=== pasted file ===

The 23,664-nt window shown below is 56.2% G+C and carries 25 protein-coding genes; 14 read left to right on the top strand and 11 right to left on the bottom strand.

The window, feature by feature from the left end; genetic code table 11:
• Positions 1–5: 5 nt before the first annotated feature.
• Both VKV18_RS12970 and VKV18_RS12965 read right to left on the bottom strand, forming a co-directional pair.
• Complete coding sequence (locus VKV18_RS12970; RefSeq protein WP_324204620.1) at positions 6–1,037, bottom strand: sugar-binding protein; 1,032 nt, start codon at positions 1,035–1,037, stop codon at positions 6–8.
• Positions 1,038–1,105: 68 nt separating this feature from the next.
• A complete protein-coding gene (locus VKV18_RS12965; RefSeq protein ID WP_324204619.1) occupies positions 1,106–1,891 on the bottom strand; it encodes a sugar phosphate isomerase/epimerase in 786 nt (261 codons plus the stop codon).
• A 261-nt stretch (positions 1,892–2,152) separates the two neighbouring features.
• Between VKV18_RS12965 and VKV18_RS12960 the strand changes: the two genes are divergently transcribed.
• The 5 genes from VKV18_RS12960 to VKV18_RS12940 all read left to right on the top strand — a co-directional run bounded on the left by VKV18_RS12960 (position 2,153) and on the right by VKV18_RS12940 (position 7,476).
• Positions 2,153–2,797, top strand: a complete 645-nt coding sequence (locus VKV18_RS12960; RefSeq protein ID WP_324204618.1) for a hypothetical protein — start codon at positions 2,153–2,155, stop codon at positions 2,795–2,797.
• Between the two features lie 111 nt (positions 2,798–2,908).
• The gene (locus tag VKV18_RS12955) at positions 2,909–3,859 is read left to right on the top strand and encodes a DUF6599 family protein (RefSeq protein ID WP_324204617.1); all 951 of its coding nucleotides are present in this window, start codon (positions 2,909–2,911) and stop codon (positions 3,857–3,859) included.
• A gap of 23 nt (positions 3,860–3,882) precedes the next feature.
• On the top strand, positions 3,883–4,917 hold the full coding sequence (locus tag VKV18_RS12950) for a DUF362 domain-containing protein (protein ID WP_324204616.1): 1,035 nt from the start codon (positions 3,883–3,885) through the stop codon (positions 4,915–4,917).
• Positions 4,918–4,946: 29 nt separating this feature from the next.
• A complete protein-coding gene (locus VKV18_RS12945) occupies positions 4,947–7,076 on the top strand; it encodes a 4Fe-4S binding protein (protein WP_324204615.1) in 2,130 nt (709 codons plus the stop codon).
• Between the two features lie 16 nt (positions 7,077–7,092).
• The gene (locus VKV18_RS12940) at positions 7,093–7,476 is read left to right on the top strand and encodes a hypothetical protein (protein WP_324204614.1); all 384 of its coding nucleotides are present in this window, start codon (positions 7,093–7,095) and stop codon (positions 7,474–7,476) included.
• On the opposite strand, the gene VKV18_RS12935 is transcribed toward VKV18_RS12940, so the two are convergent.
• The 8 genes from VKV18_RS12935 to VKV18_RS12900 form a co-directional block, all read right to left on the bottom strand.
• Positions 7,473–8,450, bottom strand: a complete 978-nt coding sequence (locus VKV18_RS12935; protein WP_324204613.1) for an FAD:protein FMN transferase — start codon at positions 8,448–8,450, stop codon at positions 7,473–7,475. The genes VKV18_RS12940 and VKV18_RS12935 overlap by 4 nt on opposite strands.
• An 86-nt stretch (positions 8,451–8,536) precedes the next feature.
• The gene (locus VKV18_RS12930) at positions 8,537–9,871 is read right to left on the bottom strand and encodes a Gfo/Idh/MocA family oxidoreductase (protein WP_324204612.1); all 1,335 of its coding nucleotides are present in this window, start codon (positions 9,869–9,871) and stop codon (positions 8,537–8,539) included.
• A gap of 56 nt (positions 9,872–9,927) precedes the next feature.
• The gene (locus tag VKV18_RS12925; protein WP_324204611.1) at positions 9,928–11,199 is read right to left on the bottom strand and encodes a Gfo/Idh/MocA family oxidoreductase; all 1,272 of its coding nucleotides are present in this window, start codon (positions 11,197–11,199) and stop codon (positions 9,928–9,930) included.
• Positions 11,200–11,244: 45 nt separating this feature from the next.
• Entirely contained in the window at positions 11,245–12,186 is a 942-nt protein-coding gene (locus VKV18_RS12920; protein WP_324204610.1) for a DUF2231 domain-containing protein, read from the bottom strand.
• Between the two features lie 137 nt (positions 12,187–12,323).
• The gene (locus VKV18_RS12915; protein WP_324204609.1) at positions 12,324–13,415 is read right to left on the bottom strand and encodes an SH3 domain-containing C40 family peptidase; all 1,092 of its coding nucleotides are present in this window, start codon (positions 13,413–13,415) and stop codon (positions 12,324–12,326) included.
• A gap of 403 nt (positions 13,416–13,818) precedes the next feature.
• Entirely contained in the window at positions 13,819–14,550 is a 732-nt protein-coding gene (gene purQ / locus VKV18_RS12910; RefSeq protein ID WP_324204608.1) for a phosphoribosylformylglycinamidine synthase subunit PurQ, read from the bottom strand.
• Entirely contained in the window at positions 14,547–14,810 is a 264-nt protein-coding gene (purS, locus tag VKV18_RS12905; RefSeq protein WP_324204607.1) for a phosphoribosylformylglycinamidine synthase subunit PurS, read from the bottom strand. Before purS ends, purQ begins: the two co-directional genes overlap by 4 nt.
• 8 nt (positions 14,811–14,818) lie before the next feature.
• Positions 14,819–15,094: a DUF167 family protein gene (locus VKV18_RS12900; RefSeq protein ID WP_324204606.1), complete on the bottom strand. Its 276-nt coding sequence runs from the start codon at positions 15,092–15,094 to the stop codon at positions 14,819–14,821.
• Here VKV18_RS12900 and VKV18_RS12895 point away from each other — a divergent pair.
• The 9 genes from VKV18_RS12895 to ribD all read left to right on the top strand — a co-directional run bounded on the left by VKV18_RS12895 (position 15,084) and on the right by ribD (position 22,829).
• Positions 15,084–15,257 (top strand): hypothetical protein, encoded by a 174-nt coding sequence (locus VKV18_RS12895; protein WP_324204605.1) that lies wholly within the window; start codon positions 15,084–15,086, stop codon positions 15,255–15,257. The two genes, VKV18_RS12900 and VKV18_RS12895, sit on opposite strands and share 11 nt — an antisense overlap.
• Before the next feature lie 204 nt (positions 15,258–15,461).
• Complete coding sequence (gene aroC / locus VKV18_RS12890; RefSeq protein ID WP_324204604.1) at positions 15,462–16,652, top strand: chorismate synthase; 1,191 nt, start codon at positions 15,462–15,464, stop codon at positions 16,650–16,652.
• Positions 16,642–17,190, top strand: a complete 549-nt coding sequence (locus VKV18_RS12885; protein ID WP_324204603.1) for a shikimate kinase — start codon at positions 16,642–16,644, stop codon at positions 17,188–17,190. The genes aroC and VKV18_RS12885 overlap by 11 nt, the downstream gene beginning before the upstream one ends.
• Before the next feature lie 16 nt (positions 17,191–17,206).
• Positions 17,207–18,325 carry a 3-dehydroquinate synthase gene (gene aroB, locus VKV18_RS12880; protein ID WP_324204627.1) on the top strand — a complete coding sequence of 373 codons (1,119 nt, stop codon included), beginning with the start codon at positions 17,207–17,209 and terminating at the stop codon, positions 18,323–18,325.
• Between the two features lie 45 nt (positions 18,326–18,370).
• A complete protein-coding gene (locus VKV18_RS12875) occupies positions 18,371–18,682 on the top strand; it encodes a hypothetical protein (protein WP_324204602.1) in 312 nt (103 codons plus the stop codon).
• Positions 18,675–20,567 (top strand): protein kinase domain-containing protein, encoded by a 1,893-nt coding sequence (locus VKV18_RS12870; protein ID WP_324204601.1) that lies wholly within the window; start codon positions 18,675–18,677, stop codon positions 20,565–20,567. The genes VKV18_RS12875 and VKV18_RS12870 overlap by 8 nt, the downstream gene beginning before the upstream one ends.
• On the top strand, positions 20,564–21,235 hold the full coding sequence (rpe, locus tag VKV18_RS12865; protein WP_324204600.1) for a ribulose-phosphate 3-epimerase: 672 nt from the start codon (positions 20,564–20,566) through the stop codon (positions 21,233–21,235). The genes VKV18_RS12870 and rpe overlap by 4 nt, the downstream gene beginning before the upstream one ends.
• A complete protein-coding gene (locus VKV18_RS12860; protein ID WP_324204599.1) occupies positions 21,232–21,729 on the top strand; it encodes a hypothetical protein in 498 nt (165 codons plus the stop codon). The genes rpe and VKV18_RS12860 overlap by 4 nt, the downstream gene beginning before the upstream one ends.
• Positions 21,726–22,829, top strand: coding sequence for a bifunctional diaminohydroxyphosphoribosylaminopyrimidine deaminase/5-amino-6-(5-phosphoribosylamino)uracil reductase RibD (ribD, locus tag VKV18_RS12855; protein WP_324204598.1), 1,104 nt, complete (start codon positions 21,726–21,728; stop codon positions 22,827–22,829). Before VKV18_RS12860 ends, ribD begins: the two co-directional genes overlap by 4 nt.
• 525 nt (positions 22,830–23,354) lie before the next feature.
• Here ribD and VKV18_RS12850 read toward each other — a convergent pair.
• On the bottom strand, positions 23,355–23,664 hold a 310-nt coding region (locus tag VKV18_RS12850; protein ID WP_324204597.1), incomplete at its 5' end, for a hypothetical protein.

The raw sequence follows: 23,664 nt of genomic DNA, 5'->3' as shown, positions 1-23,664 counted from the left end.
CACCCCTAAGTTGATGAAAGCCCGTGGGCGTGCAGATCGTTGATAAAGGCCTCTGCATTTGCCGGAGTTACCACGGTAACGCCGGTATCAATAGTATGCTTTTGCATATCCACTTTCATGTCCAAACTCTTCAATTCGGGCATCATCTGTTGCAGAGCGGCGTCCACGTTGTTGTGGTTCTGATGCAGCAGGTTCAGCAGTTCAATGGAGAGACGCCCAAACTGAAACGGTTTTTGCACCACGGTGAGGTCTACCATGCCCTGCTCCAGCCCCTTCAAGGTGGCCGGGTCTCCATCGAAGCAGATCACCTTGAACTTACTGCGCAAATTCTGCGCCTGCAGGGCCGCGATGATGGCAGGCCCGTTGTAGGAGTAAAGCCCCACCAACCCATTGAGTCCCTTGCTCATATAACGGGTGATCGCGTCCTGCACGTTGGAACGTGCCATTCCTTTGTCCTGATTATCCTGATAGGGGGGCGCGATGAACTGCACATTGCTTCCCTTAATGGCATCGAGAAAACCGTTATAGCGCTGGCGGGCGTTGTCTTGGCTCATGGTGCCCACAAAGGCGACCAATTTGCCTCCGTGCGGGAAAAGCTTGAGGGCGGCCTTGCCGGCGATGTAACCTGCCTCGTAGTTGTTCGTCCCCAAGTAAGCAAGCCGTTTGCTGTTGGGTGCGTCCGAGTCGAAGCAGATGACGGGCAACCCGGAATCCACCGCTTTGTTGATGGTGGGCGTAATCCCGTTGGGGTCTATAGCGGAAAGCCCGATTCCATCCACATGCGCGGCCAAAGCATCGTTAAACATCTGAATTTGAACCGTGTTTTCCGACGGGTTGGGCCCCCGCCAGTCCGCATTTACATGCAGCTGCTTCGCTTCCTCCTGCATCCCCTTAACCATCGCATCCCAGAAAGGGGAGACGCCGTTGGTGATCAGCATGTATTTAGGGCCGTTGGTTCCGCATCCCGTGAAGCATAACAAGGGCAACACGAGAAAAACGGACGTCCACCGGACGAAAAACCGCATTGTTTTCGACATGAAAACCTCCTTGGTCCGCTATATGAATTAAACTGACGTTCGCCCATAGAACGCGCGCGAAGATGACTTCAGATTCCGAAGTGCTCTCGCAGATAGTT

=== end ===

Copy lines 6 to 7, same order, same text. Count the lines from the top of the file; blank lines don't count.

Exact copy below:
• Positions 1,038–1,105: 68 nt separating this feature from the next.
• A complete protein-coding gene (locus VKV18_RS12965; RefSeq protein ID WP_324204619.1) occupies positions 1,106–1,891 on the bottom strand; it encodes a sugar phosphate isomerase/epimerase in 786 nt (261 codons plus the stop codon).